This is why I take a more intuitive approach to trading the NQ with something I call Flow Trading. This approach has taken a number of forms in the past couple of years because unlike my ES approach I’m willing to be far more creative and essentially treat my NQ trading as “controlled play”. Trading the NQ in this way fulfills a desire for creative expression and though I don’t trade it with the same size as I would the ES I still find it handles 3-5 contracts easily with minimal slippage. While I’ve experimented with more contracts than that I still need more time and data to see what the NQ can really handle before slippage becomes a major issue.
I look to read the flows of orders as bulls and bears battle it out, try to identify areas where one side may be able to take overwhelming control to allow for a bigger break (thus better reward to risk potential), then I look to trade using Market orders as price confirms. Many times this means I’m just waiting with the finger on the button to enter when necessary but more recently I’ve been trading far more often with Buy and Sell Stop Market orders as price breaks in my direction.
There’s nothing particularly special about these charts. I’ve changed them numerous times in recent months but it doesn’t really matter if I’m using 1 Minute charts, Volume charts or 10 Range Bar charts as I am here. “It all works or none of it works” as I once heard another trader say. If you can read the flows then the way you set up your chart doesn’t really matter all that much.
For today’s trading I’m using a chart setup similar to another STA trader who likes to regularly trade the NQ which includes a 200 Period Donchian Channel and a 100 Period Donchian Channel mean line. I also have my BattleLine set up to act as a guide for trend and overall market strength.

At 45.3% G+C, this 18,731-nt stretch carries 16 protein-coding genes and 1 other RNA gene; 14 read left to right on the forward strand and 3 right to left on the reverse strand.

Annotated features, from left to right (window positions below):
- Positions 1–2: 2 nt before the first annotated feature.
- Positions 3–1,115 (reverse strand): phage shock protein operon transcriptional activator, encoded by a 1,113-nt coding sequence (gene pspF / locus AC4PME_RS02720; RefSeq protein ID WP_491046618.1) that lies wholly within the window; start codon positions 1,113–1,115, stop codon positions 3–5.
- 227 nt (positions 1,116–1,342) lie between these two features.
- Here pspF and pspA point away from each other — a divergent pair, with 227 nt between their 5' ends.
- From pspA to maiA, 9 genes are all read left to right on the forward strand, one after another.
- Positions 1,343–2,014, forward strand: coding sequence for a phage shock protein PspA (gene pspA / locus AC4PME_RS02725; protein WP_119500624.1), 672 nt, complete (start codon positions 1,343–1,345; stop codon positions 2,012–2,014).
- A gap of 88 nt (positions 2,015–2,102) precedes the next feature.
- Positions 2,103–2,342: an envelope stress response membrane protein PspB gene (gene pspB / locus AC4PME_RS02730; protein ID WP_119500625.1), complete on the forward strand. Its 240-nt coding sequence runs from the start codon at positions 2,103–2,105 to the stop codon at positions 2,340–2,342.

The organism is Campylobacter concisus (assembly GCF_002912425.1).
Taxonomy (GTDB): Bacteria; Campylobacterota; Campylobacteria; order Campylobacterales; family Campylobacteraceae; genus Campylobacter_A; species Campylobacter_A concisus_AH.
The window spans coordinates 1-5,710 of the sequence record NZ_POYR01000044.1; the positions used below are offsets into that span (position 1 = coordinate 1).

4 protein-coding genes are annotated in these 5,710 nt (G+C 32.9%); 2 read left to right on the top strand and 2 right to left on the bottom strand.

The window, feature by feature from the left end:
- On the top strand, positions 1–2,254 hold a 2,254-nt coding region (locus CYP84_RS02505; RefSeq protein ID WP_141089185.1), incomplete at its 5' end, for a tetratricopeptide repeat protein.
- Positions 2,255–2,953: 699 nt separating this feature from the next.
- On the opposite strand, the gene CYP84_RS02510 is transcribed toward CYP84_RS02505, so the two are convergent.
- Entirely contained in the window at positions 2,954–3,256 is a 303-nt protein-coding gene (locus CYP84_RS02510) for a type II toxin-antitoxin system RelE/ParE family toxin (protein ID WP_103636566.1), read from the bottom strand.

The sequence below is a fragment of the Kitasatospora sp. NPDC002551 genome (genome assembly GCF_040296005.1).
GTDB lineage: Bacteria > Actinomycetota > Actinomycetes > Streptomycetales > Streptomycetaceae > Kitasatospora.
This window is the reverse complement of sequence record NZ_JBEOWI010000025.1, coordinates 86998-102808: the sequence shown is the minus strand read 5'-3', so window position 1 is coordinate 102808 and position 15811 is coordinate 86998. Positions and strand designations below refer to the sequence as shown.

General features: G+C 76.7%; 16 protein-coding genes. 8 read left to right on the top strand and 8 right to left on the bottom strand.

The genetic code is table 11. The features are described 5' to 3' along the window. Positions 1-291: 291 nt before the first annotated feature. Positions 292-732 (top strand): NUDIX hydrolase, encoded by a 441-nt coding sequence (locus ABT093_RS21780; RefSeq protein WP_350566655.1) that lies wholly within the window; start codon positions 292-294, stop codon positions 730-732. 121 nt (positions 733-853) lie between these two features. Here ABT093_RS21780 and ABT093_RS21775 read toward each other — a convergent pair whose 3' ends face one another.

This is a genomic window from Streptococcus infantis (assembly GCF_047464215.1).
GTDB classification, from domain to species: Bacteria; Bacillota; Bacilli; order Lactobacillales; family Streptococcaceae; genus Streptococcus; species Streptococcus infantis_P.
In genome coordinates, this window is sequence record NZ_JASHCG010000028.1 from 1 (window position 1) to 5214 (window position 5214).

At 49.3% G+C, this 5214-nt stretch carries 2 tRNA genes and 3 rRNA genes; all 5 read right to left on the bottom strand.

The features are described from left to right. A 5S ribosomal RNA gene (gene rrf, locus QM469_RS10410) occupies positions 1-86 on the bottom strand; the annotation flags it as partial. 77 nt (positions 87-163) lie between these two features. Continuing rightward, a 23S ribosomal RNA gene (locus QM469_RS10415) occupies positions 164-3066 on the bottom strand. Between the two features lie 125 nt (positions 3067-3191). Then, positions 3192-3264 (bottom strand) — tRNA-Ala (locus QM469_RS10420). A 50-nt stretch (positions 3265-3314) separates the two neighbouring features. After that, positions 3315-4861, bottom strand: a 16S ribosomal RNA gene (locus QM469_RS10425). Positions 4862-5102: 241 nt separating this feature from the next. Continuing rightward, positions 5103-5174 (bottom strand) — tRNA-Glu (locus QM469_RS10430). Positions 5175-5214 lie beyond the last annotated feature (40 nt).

That’s all that stuff is though, just a guide. Indicators have their uses but they mostly provide context letting you know where you are relative to past action. I don’t rely on them to predict the future movement, particularly in something like the NQ which can shift its mood at any time.
Instead it’s about reading price and momentum and looking for structures which provide opportunity for an order flow imbalance. I try to find those areas and structures where if one side exerts control they are likely to do so for a good run.
Part of this is just about practice and getting a feel for how price is reacting (holding edges, churning with no control, over-exerting, etc.) but some traders find order flow tools, Volume Spread Analysis (VSA) or just watching the DOM can help with timing.
The NQ isn't for everyone. I definitely don't think it's a good market for learning how to trade or for picking up the basics of price action. Things just move too fast and are too volatile overall. However, for the more experienced trader that wants to trade in a more intuitive and instinctive manner it can be a great fit. It's a free-flowing and fun instrument to trade and gives endless potential for a trader's creative expression.